“Qualcomm and Samsung are the only likely 5G chip makers that can meet Apple’s high standards”
Apple’s rift with Qualcomm has boiled over the borders to regions other than the US, including China this year. The long-standing quarrel between the two leading tech giants in the US has put Apple in a tight position for its 5G modem chips procurement in the near future. Apple’s current crop of iPhones uses an Intel modem after ditching Qualcomm but that won’t be enough when it switches to 5G in 2020. Hence the iPhone manufacturer has approached its next best option – Samsung. But things are looking grim as a new report from a Korean media outlet states that Apple’s attempts to make a deal for the Exynos 5100 5G modem have fallen apart.
Samsung reportedly isn’t prepared to make enough quantities of the 5G chip that Apple demands of them. That is in part because Samsung itself will rely on its home-grown modem for the Galaxy S10 5G and possibly for the 5G variant of Galaxy Note 10 as well. This will create a shortage of the chips which will result in short supply for Apple.
All other possible routes that Apple would take have even bigger drawbacks. For example, making a contract with Huawei would get Apple into the bad books of the US government, while buying Intel’s wireless modems would put it at a disadvantage in comparison to Qualcomm chips in terms of features and performance. MediaTek would be the last option as its 5G chips aren’t considered up to scratch yet.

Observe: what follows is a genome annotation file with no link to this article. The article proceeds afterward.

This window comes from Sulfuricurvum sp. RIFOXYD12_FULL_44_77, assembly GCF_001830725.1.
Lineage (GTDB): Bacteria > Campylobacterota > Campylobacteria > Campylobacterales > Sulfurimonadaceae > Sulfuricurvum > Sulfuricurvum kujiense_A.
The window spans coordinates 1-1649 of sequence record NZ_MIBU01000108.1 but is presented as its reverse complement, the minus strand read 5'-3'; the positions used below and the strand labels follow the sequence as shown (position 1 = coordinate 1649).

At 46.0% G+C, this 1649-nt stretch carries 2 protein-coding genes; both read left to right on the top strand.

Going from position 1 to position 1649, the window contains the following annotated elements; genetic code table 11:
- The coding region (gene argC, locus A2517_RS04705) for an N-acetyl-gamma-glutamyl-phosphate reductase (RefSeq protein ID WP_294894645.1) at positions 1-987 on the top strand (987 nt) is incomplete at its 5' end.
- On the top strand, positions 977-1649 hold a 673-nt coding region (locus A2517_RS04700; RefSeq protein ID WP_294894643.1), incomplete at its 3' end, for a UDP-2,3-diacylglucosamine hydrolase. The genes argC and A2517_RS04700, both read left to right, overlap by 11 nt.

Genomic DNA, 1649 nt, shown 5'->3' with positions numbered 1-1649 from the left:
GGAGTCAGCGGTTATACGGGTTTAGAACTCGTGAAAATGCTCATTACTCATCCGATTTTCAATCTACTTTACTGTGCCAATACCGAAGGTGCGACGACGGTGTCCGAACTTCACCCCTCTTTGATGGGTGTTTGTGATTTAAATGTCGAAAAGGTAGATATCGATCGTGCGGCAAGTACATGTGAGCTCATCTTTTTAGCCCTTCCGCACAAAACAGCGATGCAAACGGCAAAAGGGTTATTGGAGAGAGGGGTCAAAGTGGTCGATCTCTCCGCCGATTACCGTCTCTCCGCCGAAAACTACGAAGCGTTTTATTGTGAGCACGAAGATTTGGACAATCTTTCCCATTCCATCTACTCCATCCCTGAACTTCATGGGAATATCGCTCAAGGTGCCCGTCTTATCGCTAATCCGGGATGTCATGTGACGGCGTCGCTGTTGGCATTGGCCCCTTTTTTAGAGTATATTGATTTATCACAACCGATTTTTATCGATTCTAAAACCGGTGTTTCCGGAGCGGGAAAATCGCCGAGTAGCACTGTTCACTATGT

Another possible option for Apple is to mend its ways with Qualcomm but that would depend on the tricky patent lawsuits for which the company is fighting right now in a number of countries. That said, the situation will not have immediate consequences as 5G won’t take off for at least a year in the US. Also, most smartphone OEMs will be introducing a 5G flagship next year, which is when Apple will have to create a solution of this 5G chip conundrum